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A model of self-governance

Print edition : May 23, 2003 T+T-

Local self-government institutions with committed individuals can go a long way in bringing about social transformation. Raj Samadhiala, a gram panchayat in Gujarat, shows the way.

"Self-government to be self-government has merely to reflect the will of the people who are to govern themselves."

- Mahatma Gandhi

THAT was the dream. My experiences with local self-government institutions have varied on a spectrum of black to white, representing badly run ones to the well-run ones, with most of them lying somewhere in between. The basic issues that the panchayats have to grapple with at the village level pertain to water, streetlights, sanitation and encroachments on common pastures and public areas. Occasionally, issues other than these but specific to the village also come up. Elections at the village level often lead to grouping on the basis of caste or communities. Such divisions, in turn, manifest themselves as bitter incidents at times, marring the cohesive and harmonious villagescape. Given the power structures at the village level, good governance often gets blurred or even lost in this maze of issues.

Are there any panchayats where most of these problems have been overcome?

The answer is yes, fortunately. Despite these constraints, there are many panchayats, which find their feet and manage to do a good job, ensuring that the basic tasks expected of them are completed. And there are others which have tackled such issues superficially through policies of coalition or appeasement where potential threats are taken care of by doling out certain `goodies'; by intelligently grouping or re-grouping; temporarily skirting touchy issues, without being able to make any marked difference to the situation.

A CASE in point is the Raj Samadhiala gram panchayat, 22 km from Rajkot. In the late 1970s, it was a poverty-stricken village, plagued by constant internal bickering, fights and class conflicts. Tobacco-chewing and alcoholism was rampant. Superstitions and the practice of witchcraft were widely prevalent. However, a seed was sown in 1978 - to rebuild this village without social evils, completely united and disciplined, and take it to new heights of development and prosperity, where processes and end-results would be of equal importance. The prime mover in this case was a young villager with a Masters degree, Hardeo Singh Jadeja, who along with a small committee of influential persons from various communities started addressing these problems. Not surprisingly, it was an uphill task.

The village soon implemented a model code of conduct with steep penalties for various offences such as littering, cutting trees, consuming alcohol, abstaining from voting, spreading superstitions, gambling and, interestingly, making direct complaints to the police. The police have not had a need to enter this village for investigation in the last 28 years! Disputes and differences are resolved by the panchayat. There are hardly any thefts and when they do occur on rare occasions, the panchayat has to compensate for the stolen goods. These measures brought about extraordinary changes in this village, which adopted the motto `unity and discipline' and lived up to that.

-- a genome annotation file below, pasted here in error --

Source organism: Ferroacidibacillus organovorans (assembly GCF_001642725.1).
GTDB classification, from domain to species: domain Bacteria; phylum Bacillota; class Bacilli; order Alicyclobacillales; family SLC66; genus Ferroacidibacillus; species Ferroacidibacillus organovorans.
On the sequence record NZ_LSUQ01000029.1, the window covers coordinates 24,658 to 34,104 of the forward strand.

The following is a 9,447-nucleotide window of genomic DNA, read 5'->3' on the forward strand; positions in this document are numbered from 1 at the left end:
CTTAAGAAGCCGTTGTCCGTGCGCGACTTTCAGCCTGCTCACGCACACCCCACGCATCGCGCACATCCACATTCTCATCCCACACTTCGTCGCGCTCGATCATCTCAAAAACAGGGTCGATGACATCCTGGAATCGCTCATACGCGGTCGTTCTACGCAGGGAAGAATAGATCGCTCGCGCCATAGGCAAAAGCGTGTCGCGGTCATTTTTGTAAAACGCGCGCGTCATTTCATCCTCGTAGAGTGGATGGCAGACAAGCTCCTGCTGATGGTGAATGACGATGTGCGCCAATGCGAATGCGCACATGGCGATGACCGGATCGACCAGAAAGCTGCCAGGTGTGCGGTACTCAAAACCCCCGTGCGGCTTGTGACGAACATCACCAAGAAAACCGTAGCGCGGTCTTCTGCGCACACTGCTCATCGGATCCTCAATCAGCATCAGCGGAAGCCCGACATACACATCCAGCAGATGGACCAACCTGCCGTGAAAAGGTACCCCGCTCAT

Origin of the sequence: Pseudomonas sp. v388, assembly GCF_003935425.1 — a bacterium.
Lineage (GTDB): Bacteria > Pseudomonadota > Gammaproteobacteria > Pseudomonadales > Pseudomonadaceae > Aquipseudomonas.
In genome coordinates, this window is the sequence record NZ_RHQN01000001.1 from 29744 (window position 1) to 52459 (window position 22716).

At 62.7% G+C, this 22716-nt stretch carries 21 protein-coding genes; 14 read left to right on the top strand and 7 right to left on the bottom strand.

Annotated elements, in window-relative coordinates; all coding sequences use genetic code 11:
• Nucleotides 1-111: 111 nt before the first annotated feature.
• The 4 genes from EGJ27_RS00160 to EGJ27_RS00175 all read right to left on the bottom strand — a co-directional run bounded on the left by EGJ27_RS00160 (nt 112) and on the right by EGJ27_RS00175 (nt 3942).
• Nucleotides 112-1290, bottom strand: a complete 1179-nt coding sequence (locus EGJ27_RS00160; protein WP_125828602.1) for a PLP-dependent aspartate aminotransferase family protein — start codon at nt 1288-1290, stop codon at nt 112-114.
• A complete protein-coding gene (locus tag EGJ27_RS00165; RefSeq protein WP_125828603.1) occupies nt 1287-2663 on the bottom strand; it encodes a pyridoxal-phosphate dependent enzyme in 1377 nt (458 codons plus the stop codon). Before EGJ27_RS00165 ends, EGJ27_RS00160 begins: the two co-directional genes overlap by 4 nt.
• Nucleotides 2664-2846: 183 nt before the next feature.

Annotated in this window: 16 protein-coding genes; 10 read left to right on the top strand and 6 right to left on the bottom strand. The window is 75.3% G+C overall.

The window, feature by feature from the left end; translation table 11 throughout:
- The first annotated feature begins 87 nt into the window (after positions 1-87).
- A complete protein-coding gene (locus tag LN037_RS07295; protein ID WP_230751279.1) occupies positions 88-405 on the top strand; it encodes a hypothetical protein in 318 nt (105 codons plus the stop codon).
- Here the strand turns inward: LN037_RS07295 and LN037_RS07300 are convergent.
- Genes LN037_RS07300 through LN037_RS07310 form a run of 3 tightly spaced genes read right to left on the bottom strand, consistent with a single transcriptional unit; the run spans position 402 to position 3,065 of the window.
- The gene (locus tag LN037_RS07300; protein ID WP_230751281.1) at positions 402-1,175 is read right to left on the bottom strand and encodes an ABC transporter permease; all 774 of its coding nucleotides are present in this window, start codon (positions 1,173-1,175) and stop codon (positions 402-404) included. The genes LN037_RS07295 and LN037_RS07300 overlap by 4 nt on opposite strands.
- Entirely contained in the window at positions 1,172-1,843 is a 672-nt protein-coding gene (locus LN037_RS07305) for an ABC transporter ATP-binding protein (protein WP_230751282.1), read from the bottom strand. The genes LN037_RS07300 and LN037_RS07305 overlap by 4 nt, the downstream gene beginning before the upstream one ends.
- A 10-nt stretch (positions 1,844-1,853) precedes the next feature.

It was now ready and geared to take on developmental works. Based on remote sensing information and inputs from the Indian Space Research Organisations (ISRO), the villagers built over 45 structures such as check-dams for water harvesting. This ingenious water management method has provided sufficient water for drinking and irrigation purposes even during drought years. This has boosted the annual agricultural income of the village to over Rs.2.5 crores.

Similarly, with tree plantation made mandatory, there are over 60,000 trees in the village as against 1,660 in 1988. Education is compulsory with the gram panchayat closely monitoring and supervising a primary school and a secondary school. The village unanimously elects its gram panchayat members. It also has a cricket ground and an excellent team.

Looking at experiments such as the one at Raj Samadhiala, one can infer that if people are willing and a small group of persons among them takes the initiative, a village can be completely transformed. We may not need brilliant and outstanding individuals, but a team charged with dreams and aspirations. There are several panchayati raj institutions where a multitude of such problems exist; yet, local people with a `will' and a moral mandate are able to completely transform the quality of life, making a tremendous difference to the social and economic conditions of the people and most importantly, infusing a sense of pride in the village residents.

And the dream shall come true.